Foamy virus vectors have been used to cure a genetic immune deficiency in dogs, suggests a paper online in Nature Medicine. The results indicate that they may be useful alternative vectors for curing some diseases by gene therapy.
Foamy viruses are a type of integrating retrovirus found in many mammalian species. Unlike other types of retrovirus used for gene therapy, foamy viruses have never been associated with disease in humans.
Dennis Hickstein and colleagues used a foamy virus vector -- a modified form of the virus that acts as a delivery vehicle for a therapeutic gene - to express the gene for the white blood cell integrin ITGB2 in blood stem cells from dogs with canine leukocyte adhesion deficiency. CLAD dogs normally lack this protein and their immune cells consequently fail to migrate to sites of infection. After reinfusion of the corrected stem cells, the dogs showed complete reversal of disease symptoms, lasting more than two years. The authors also looked at where the foamy virus had integrated into the host cell genome, and found that, compared with gammaretroviral vectors, there was a decreased risk of integration near oncogenes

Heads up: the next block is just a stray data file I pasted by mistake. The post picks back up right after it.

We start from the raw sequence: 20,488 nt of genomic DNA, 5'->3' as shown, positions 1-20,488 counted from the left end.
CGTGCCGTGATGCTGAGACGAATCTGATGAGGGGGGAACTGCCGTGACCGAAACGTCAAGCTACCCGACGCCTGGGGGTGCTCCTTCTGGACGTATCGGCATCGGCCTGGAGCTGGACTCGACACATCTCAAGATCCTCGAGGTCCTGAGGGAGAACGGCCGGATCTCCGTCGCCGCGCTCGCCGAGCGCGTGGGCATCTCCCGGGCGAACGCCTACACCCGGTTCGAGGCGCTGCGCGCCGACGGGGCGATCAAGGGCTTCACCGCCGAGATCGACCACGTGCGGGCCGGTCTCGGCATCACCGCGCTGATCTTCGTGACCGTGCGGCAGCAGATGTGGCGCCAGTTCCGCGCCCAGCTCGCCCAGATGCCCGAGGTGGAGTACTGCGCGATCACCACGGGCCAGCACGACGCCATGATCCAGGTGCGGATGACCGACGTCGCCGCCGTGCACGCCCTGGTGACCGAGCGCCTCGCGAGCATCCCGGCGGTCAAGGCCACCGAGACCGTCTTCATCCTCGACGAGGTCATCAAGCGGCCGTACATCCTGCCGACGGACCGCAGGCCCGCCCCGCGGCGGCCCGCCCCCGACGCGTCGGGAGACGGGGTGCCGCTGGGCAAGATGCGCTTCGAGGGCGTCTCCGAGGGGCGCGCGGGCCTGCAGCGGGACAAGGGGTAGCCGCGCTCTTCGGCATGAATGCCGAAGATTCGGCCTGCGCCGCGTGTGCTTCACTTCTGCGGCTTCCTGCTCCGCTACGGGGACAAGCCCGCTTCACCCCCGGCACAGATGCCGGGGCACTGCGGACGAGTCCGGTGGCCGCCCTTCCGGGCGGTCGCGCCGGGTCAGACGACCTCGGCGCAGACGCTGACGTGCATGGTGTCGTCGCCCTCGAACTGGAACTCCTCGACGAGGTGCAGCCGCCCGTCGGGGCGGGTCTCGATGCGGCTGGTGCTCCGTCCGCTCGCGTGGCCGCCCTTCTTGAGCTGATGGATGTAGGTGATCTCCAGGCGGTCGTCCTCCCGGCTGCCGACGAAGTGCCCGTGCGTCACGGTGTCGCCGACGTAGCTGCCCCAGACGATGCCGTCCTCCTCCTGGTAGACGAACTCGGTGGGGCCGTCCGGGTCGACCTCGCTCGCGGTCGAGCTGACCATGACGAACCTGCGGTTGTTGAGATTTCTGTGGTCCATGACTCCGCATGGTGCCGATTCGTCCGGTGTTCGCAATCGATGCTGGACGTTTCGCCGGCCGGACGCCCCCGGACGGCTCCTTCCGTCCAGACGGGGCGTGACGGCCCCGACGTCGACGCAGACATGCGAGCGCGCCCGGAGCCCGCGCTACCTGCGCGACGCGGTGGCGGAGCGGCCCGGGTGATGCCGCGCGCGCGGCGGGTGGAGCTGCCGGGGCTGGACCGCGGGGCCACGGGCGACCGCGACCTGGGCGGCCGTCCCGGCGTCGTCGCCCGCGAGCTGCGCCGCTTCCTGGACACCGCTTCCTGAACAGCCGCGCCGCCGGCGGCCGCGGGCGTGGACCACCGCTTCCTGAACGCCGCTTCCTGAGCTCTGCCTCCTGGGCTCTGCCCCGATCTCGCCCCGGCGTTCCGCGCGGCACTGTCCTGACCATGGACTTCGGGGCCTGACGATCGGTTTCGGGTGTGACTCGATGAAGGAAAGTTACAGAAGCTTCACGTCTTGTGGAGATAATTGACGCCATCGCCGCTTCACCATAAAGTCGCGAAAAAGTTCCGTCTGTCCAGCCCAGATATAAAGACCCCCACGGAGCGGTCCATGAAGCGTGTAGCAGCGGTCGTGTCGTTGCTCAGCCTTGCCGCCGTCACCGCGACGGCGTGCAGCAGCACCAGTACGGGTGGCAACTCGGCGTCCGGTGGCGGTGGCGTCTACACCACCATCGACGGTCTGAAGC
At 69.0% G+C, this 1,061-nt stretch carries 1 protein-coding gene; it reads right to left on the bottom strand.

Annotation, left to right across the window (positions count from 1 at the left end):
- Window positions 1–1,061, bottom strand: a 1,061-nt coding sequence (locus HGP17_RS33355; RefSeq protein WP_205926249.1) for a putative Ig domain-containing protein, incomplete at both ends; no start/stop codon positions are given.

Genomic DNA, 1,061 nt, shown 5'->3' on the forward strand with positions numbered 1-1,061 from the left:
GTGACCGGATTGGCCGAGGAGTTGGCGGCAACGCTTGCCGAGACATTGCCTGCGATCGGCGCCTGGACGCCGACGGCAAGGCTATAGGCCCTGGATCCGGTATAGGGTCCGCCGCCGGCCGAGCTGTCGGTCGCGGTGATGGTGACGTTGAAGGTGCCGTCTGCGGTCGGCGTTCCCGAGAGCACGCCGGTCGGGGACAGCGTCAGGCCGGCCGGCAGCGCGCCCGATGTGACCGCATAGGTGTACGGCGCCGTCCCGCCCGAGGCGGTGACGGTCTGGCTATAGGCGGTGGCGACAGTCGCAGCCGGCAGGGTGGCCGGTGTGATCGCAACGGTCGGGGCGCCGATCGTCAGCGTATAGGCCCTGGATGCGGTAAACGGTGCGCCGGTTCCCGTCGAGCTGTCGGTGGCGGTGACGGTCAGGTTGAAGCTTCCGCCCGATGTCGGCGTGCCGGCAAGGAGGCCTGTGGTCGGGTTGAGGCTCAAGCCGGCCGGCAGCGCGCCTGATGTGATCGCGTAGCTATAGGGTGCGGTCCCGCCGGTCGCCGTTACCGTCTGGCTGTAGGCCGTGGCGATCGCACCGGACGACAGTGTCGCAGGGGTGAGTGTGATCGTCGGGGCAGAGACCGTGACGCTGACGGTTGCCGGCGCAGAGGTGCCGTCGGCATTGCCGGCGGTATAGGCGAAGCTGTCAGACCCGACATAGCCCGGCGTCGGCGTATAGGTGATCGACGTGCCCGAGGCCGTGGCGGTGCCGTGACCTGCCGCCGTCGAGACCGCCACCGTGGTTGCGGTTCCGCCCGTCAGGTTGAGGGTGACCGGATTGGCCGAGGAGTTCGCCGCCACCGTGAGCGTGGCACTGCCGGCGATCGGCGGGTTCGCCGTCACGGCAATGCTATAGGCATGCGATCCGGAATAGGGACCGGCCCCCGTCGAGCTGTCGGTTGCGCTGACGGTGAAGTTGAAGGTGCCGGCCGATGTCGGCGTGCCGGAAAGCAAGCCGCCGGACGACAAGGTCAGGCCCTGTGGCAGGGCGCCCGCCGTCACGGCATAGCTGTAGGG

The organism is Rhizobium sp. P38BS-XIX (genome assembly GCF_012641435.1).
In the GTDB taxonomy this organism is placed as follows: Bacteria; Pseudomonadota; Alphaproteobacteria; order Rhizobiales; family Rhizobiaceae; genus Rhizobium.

Dennis Hickstein (National Cancer Institute, Bethesda, MD, USA)
Abstract available online.
(C) Nature Medicine press release.
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